Peel and core the bramley apple and cut into little pieces. It's hard to say a size but be careful not to get them too big or they will sink. I sort of sliced each quarter up then sliced horizontally  to get little cuboid pieces then did a few random chops on the board. I'd say no bigger than 1cm x 1cm pieces. Get some more flour, a heaped dessertspoon or so, and toss the apple pieces in it. (I've no idea if this stops them from sinking but it is supposed to work with cherries.) Set the chopping board aside while you mix the cake ingredients together. Using an electic mixer start on slow until everything is combined, then scrape down the sides and continue on fast until the mixture is lighter in colour. 

Working quickly but gently now so you don't knock the air back out that you have just whisked in, slide the apple pieces off the board into the bowl and fold in with a spatular or similar until the pieces are evenly distributed throughout. This is much better than the original recipe which had slices of unpeeled apple layed on top of the cake which ended up leathery and awkward to cut instead of keeping the slices in shape. Silly idea!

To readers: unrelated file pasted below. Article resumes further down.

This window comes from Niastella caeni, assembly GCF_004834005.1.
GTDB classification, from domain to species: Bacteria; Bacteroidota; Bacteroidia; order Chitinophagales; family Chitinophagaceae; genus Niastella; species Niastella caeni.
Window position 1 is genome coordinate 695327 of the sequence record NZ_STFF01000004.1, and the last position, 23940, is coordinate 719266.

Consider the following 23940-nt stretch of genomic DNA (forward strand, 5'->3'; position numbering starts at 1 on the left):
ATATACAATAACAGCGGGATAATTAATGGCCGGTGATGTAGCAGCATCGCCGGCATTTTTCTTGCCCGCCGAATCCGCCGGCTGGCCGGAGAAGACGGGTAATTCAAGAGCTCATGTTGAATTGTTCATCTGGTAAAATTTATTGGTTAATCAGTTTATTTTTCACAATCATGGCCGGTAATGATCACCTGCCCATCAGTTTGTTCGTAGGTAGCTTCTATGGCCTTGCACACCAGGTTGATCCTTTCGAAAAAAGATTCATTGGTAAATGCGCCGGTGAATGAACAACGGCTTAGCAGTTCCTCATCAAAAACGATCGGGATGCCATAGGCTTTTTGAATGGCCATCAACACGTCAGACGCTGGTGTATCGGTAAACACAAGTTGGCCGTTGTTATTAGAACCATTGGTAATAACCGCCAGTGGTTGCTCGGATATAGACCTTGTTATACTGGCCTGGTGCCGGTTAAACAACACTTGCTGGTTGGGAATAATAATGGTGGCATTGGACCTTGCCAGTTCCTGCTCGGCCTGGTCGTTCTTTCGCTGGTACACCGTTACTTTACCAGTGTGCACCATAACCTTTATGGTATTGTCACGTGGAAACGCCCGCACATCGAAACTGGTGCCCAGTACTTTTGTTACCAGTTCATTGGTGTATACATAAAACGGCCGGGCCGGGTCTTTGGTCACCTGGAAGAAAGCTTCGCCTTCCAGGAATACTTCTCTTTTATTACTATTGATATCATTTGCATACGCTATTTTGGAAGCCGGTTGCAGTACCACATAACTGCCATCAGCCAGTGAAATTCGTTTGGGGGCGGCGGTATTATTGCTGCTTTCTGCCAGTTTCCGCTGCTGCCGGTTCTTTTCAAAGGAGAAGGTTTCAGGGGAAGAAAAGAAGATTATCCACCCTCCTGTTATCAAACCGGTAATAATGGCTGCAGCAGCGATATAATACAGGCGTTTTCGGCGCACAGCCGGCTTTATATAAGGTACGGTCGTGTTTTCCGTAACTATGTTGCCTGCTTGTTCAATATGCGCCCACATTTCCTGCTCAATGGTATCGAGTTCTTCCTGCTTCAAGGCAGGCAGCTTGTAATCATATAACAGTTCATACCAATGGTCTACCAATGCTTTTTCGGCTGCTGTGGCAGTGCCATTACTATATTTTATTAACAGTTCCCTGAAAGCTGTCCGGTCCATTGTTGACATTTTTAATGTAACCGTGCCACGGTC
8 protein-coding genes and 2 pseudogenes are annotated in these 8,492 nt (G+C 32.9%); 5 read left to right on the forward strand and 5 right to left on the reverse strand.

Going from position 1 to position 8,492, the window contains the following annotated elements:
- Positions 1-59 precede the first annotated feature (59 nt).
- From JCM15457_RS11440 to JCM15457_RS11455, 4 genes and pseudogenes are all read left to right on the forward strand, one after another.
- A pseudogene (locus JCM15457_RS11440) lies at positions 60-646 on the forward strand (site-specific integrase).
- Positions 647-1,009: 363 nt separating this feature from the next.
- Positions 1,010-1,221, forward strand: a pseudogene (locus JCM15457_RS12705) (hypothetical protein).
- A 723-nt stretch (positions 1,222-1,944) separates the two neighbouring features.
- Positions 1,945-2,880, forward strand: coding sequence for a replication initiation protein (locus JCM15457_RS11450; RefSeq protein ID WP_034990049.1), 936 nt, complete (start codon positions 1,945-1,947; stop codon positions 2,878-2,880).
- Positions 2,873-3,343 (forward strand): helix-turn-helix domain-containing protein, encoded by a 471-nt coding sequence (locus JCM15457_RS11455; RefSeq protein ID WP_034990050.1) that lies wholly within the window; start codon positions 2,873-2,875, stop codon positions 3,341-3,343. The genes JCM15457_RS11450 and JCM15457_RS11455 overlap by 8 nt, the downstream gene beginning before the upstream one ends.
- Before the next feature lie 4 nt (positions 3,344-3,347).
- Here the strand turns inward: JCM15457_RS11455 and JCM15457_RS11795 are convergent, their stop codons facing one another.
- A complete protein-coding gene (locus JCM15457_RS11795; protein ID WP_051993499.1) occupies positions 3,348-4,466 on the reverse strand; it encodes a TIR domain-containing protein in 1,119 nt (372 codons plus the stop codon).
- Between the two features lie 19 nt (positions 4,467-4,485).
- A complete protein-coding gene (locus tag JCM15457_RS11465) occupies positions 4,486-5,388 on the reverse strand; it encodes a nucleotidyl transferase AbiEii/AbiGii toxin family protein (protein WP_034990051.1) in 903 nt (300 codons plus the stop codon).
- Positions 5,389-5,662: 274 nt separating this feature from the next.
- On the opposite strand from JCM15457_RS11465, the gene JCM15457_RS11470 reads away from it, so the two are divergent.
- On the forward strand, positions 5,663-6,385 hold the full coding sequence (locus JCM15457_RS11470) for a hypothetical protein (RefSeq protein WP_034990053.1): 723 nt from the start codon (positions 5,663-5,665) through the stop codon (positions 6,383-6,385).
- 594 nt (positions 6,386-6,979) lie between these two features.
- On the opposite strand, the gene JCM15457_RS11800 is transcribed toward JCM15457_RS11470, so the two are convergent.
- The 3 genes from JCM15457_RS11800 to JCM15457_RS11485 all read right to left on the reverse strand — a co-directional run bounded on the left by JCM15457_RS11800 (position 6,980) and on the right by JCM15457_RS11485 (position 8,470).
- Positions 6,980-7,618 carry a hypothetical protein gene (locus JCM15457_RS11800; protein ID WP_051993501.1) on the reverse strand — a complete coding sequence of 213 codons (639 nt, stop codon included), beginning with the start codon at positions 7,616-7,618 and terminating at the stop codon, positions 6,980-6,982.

Pour the mixture into the tin, level the top and place the levelling implement into the bowl to lick later. 

Sprinkle the 10g each of flaked almonds and sugar over the top of the cake and place in the middle of the oven. If you are using a silicone tin, you might want to put it on a baking sheet first for ease. Bake for 40-50 mins, until the cake is golden and a cake tester inserted into the middle comes out clean. Now this is a bit I find annoying. Oven setting can vary so much you have to get to know your own and adjust timings to suit. As a guide, our oven is a fan one and I had it in for 30 mins, turned, 15 mins, then another 5 with the oven off because the tester was clean but the cake was singing a lot still.

Once you are happy the cake is done, place on a wire rack and leave for 10 minutes or so before turning out of the tin onto he rack to cool fully. You don't want to turn it out too early or it may be too fragile still and break up. Cool completely before cutting into 12 pieces. 

Enjoy with a cup of tea! Or in my case a cup of barely warm milk and water that has barely been introduced to the tea bag. Whichever way you enjoy it, I hope you have fun.